Of all the tweets coming fast and furious into my feed in the days after Charlottesville, my favorite, maybe, was this one: Comedian Megan Amram’s comment, “I’m starting to think my ‘Coexist’ bumper sticker isn’t working.” Indeed. If there was one sequence of events in the past tumultuous year that served to unmask the residual complacency underlying much of the #Resistance, it was the neo-Nazi march on Emancipation Park, the murder-by-car of Heather Heyer, and President Trump’s shocking conflation of the violence of counter-protesters defending the worthiest of America’s values and that of torch-bearers advancing the cause of hate. As Amram’s tweet implied, if we really want to bring this country back from the brink, we’re going to have to fight for what we believe in. We’re going to have to organize. We’re going to have to put our money where our mouth is. The time for virtue signaling is over.
Which brings me to Fashion Week. It’s going to be tempting, I realize, for designers to use the most high-profile platform they have—their fashion shows—to demonstrate their support for diversity by sending models out in slogan tees. I sympathize with the impulse, but to all the designers out there reading this, I have a suggestion: Don’t do it. Don’t do it unless you’ve taken a good, hard look at your business and can say to yourself, in all honesty, that you practice what you preach. Do you hire people of all colors and religions and class backgrounds? Do you treat your workers with respect, pay them fairly, and offer them reasonable family-leave policies? Do you work with vendors and stores that are ethical in these ways? And: Are the collections you design and the shows you stage promoting a vision of the society you’d like to see, or are they rehashing toxic tropes? I’m serious about that last point. How can we use fashion to articulate a community of the welcoming, generous, and strong in our resolve to beat back attacks on our beliefs? Solidarity fashion, I mean.
Our community needs to take a stand in other ways, too. Since the election in November, a number of brands have credibly gone past sloganeering by donating funds to groups such as the ACLU and Planned Parenthood. That’s great, but as an industry, we should also be showing solidarity with workers’ rights movements, because “choice” is meaningless if you’re an ill-paid, precariously employed store clerk who can’t afford to take a day off work—or a few—in order to get an abortion. And we should be doing everything in our power to support DACA kids, more than a few of whom, I bet, have parents who labor in the garment trade. As individuals, meanwhile, we ought to be asking ourselves some tough questions about the state of play here in deep-blue New York City: Are we in the fight for fair housing, fair school funding, fair policing and sentencing? Because cheering on “diversity” is so much cant if people operating at a structural deficit are never given the opportunity to succeed.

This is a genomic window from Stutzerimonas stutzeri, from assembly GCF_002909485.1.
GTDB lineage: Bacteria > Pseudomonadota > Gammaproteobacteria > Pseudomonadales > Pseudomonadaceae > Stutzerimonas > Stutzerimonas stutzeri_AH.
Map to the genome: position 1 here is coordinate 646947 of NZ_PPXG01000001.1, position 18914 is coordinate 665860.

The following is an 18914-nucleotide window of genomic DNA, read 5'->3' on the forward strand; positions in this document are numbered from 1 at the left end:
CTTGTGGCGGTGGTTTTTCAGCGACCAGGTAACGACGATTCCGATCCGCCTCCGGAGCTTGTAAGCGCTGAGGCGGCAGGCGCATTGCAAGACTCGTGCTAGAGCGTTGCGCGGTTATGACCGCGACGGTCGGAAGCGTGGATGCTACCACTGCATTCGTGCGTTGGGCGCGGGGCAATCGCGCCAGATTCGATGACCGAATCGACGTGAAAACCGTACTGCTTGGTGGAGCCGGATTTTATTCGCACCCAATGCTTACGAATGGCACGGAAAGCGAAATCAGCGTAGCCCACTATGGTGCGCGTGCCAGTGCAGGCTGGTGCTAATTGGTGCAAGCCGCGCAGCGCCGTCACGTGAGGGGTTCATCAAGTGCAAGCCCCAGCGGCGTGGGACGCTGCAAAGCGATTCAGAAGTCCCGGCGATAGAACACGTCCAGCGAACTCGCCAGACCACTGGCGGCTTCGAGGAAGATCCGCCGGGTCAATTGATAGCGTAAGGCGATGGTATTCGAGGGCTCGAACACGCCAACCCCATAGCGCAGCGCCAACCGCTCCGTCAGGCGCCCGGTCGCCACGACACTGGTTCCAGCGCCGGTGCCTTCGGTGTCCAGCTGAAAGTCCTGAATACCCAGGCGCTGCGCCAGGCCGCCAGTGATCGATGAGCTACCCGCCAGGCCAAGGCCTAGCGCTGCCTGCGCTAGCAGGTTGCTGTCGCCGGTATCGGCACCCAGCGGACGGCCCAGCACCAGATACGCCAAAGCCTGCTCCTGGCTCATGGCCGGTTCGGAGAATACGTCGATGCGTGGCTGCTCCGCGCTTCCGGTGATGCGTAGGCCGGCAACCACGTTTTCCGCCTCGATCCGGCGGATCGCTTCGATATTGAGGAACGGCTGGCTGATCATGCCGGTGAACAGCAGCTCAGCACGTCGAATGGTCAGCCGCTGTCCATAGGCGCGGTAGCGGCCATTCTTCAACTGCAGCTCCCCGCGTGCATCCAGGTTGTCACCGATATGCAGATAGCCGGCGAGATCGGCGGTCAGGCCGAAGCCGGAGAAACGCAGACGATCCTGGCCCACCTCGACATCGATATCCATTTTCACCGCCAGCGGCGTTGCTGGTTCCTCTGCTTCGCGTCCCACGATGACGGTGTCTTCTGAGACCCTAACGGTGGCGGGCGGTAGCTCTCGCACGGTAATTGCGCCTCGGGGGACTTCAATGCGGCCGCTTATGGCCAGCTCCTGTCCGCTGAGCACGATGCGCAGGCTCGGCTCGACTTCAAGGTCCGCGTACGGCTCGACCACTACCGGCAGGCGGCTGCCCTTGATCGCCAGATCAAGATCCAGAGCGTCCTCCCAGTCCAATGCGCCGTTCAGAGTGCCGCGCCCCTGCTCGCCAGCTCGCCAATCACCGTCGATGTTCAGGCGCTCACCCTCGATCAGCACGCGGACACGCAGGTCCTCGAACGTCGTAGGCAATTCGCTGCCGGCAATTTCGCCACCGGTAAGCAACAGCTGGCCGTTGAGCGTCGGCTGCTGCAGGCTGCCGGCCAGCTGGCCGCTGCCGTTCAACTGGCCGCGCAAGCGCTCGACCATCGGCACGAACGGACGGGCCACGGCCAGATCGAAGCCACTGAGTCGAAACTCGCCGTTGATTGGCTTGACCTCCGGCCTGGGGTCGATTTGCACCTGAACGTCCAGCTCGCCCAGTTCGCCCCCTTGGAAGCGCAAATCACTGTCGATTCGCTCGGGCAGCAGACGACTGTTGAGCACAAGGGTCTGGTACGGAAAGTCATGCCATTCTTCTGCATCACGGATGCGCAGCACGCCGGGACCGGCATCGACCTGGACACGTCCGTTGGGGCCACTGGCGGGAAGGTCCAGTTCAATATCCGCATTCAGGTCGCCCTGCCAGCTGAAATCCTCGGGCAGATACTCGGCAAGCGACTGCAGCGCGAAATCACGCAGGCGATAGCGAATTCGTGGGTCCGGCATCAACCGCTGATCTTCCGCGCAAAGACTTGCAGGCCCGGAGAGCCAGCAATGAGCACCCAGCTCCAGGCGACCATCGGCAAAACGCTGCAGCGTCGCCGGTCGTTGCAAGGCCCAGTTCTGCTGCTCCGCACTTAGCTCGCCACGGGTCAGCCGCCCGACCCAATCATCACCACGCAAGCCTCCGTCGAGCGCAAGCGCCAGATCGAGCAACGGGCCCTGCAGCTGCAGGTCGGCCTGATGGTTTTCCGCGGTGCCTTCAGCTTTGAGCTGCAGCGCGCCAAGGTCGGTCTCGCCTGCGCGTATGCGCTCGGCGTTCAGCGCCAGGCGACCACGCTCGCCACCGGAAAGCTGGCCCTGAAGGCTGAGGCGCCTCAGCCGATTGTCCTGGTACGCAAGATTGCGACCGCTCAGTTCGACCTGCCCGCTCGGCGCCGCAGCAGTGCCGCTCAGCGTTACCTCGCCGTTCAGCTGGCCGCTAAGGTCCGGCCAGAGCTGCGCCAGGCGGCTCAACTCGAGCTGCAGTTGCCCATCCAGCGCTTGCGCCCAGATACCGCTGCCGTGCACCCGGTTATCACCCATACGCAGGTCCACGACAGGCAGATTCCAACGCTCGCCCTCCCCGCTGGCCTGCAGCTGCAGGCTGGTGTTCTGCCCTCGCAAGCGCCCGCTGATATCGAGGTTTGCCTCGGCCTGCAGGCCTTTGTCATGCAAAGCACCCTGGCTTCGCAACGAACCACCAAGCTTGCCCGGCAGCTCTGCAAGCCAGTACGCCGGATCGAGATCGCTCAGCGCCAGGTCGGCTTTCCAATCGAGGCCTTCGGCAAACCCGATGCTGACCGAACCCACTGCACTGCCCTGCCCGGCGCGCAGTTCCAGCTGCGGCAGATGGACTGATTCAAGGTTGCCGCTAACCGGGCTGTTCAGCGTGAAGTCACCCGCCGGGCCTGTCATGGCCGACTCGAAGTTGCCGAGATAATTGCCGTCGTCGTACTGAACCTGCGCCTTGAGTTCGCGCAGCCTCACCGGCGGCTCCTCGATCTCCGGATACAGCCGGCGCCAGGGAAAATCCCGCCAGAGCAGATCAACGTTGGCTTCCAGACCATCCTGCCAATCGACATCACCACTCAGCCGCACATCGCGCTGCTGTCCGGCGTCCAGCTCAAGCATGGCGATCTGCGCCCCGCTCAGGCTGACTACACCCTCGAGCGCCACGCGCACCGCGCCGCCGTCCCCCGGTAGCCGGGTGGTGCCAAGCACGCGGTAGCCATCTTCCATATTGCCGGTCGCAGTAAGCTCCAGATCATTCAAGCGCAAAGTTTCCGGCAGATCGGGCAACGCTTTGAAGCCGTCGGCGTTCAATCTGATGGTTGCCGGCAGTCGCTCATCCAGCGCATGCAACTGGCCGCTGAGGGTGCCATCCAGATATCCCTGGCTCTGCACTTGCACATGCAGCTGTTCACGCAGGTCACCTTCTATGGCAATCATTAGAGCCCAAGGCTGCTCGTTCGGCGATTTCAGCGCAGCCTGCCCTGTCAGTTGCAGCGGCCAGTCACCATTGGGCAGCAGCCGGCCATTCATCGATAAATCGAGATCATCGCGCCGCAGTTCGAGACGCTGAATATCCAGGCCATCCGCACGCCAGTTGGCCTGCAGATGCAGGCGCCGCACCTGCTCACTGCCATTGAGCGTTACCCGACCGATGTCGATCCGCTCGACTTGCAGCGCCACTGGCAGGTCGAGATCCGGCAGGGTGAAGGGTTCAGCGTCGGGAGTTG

Slogan tees have a proud history. The ones sold by Malcolm McLaren and Vivienne Westwood out of their shop in the King’s Road in the 1970s had a genuine power to shock—in part thanks to their novelty, in part thanks to the fact that the messages were truly transgressive of mainstream culture at the time. I’m sure there are people for whom the phrase We Should All Be Feminists is provoking—I mean, Gamergate exists, I get it—but that’s not quite the same thing as being subversive, as actively prompting a challenge to power. We should all be feminists. But, you know, how? In what ways? Much of the potency of Katharine Hamnett’s slogan tees came from their specificity. She wasn’t afraid to advocate policy—to wit, when she wore a tee that read 58% Don’t Want Pershing, referring to a proposed missile site in the U.K.—when she met then-Prime Minister Margaret Thatcher. Slogan tees that are specific and speak directly to authority? I’m all for that.
And so I’ve got one caveat for my no-slogans policy. Alessandro Michele, feel free to fill the windows of the Gucci store on the ground floor of Trump Tower with mannequins wearing tees that read Love Trumps Hate. Or, better yet, Health Care Is a Human Right, Climate Change Is Real and Happening, Black Lives Matter, Voter Fraud Is a Made-Up Problem, and What’s in Those Tax Returns?(Optional addition: Jared Kushner Still Owes Maya Singer Her Security Deposit.) Location, location, location, as the real-estate bros say.Read more at:black evening dress | pink cocktail dresses